Dwayne Clark, CEO and Founder of Aegis Living, comments that he wants his residents to “experience vacation at their disposal.” In fact, resident enjoyment is so important to Clark that he’s helping to reinvent memory care. “We are building a community between Madison Park and Capitol Hill, scheduled to open fall of 2013. We went back to the Madison Park of the 1950’s and are creating the look and feel, for our memory care residents, based on that time as seniors with dementia resort to long-term memories.”
2. The Rise of Technology-Enhanced Senior Care
Personal care robots are just one attention-grabbing example of the types of up-and-coming technologythat are going to revolutionize senior care as we know it. Without straying into Star Trek territory, there are plenty of options at our fingertips already that promise to improve the health and quality of life for seniors—from “smart home” computer systems that keep track of medications and vital signs to wireless networks that provide mobile bedside support for seniors in care facilities.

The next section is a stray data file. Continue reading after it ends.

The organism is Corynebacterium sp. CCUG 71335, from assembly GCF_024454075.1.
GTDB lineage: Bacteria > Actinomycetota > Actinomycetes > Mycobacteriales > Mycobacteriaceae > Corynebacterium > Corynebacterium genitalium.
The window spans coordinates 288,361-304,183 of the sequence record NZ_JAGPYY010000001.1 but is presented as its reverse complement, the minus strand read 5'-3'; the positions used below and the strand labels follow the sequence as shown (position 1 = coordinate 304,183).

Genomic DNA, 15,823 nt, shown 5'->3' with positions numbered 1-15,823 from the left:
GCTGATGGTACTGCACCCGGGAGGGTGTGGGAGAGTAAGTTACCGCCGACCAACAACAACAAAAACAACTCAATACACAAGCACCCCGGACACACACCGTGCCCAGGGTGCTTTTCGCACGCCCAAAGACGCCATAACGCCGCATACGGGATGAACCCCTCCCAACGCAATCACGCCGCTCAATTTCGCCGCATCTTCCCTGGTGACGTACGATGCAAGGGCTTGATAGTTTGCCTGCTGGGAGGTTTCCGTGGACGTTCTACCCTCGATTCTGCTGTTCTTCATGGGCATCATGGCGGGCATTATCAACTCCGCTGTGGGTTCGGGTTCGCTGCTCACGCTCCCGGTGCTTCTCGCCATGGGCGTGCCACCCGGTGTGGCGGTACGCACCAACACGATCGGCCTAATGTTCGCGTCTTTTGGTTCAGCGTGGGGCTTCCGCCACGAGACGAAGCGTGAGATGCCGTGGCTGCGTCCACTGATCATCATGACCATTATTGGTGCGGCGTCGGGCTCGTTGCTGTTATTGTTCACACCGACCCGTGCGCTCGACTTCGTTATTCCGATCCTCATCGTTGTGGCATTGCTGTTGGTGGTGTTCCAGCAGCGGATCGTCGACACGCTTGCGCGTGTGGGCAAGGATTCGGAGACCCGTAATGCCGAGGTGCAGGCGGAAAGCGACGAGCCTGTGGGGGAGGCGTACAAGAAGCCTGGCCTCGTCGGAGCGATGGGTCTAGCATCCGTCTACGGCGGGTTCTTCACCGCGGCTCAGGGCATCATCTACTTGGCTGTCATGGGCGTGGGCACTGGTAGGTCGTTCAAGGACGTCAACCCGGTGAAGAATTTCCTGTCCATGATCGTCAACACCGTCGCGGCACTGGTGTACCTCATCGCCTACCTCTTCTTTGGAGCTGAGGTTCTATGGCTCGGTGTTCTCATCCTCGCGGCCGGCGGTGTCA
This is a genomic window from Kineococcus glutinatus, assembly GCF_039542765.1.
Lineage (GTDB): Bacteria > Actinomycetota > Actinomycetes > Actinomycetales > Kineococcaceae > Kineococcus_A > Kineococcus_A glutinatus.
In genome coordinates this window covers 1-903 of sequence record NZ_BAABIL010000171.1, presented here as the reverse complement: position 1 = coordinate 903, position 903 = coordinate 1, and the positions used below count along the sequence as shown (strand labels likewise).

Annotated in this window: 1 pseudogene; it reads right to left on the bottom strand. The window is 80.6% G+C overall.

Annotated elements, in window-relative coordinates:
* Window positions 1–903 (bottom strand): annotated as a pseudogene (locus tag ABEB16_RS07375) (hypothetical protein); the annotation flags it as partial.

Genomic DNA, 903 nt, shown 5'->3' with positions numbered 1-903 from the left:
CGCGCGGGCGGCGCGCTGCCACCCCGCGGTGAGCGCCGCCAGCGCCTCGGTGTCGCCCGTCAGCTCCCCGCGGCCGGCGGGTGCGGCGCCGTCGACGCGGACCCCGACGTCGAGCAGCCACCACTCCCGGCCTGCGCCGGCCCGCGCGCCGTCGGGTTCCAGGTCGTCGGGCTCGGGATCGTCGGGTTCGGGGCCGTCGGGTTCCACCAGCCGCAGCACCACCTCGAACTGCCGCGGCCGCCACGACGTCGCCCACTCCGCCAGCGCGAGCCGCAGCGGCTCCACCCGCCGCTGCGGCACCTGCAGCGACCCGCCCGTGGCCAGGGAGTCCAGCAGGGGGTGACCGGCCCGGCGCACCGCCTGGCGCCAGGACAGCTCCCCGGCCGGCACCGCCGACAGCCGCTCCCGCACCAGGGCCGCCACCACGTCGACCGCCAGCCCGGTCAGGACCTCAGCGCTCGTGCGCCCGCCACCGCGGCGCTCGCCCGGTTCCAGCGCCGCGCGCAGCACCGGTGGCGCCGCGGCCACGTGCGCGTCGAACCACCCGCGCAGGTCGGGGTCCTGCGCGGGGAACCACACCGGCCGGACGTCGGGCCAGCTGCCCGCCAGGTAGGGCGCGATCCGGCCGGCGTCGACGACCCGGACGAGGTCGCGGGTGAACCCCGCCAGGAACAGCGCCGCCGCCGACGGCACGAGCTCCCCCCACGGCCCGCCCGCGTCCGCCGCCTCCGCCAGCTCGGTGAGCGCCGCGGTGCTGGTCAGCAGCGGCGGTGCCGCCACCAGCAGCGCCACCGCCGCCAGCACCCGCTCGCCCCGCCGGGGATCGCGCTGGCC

3. More Multigenerational Housing Options
Active seniors who don’t want to move into a community or facility—or can’t afford it—are looking at other options for an independent lifestyle. One possibility is multigenerational housing—the idea that a family will pool their resources and either modify their existing home to suit multiple generations, or move into a place that’s built to house both young families and older adults.
4. Neighborhood-Friendly Civic Planning
With the economy still recovering, many active retirees want to continue working, and living close to a city center or commercial district just makes good sense in those cases. On the other hand, there are limited-mobility seniors who still want access to the amenities of a thriving downtown. These are both good reasons why community planners want to be senior-friendly in the future, whether it’s creating senior housing in existing downtown hubs or considering the needs of older adults in planning new neighborhoods.
5. Cooperative Living: Senior Co-housing